In what's become an all-too-familiar refrain, Adobe has released yet another security bulletin, APSA 10-03, giving very few details about a new zero-day hole in Flash. The hole apparently exists not only on Windows systems, but also Mac, Linux, Solaris, and Android.
The zero-day security flaw "could cause a crash and potentially allow an attacker to take control of the affected system." Adobe further advises, "There are reports that this vulnerability is being actively exploited in the wild against Adobe Flash Player on Windows."
[ Also on InfoWorld: Adobe and other developers got a huge boost last week when Apple announced looser restrictions on its programming tools | Take your security to task with InfoWorld's interactive Security iGuide. | Stay up to date on the latest security developments with InfoWorld's Security Central newsletter. ]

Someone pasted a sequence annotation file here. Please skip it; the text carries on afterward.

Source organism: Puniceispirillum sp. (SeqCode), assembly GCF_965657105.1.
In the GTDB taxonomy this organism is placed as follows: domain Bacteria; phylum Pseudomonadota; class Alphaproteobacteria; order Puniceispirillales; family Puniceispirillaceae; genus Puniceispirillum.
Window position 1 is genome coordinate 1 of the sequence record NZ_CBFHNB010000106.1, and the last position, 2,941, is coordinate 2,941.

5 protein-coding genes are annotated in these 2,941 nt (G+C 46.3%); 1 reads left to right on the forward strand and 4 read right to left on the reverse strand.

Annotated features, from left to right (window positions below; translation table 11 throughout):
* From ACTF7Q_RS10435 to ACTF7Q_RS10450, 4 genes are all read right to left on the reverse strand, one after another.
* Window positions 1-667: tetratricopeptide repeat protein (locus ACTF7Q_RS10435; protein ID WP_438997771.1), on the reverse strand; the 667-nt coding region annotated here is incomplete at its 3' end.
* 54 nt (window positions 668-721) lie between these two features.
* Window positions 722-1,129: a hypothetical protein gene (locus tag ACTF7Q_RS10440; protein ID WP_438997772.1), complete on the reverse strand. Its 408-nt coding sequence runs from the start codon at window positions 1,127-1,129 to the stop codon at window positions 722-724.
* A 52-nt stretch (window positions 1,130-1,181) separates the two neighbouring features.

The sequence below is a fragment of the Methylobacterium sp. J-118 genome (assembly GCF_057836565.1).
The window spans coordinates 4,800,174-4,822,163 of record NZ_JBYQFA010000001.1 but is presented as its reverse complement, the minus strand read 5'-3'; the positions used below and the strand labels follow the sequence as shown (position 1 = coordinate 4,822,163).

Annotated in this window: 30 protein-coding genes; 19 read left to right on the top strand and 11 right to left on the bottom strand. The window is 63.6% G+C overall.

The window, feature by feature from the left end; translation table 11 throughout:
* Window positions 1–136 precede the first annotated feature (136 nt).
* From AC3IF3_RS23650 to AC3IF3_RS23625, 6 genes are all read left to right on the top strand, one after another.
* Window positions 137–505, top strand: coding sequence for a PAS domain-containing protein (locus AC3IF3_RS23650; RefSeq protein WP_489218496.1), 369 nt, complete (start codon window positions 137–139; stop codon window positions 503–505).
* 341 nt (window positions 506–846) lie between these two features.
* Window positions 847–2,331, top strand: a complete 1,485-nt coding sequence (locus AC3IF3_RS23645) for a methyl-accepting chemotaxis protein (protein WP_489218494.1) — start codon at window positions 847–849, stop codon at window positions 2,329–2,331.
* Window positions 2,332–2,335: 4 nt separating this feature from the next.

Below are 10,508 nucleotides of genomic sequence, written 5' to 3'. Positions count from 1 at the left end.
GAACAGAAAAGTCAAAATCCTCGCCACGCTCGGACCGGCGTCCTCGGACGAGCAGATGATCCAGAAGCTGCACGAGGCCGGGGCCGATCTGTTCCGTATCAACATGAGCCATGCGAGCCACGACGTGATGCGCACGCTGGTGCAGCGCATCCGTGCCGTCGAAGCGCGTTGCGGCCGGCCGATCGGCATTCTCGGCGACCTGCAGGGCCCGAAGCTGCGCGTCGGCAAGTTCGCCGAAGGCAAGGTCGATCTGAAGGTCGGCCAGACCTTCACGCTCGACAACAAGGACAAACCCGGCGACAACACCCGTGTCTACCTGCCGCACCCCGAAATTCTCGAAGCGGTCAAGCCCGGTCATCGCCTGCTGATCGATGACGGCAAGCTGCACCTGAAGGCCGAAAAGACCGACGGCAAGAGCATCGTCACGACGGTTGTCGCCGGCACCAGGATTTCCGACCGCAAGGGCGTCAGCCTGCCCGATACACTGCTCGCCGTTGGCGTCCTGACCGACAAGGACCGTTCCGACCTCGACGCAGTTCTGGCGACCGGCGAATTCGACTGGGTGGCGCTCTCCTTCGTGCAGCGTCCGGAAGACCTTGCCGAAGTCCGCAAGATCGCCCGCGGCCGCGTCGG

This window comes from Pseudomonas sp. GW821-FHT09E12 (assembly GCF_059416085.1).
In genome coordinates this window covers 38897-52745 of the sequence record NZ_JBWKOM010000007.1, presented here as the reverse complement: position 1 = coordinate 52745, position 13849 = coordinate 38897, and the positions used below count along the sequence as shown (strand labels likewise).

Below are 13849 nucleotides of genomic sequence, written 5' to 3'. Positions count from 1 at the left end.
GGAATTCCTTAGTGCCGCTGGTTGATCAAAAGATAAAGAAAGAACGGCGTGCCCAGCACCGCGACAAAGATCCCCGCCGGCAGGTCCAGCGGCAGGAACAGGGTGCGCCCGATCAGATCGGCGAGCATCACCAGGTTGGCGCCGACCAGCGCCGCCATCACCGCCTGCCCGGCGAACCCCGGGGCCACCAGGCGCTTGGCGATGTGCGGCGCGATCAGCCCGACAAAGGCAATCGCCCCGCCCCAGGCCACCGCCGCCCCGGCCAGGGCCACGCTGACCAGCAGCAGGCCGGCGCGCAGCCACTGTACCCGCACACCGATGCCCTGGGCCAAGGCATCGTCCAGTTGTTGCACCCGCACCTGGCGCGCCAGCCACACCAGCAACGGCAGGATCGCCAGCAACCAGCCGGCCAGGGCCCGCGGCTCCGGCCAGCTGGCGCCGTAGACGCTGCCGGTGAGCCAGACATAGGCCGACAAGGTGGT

In a different twist, the same security hole also bedevils Adobe's Acrobat and Reader, according to Adobe, leaving them both exposed to the same kind of exploit. Blame the Flash player embedded in Reader.
Adobe says it plans to have a fix available for Flash during the week of Sept. 27.
The company also says it'll be able to patch Acrobat and Reader the week of Oct. 4. According to security bulletin APSA 10-02, that's the same time Adobe promises to have a fix for the Acrobat and Reader zero day I talked about last week in my Tech Watch post "Dangerous Adobe Reader zero-day raises the bar." It leaves me wondering how the two are related.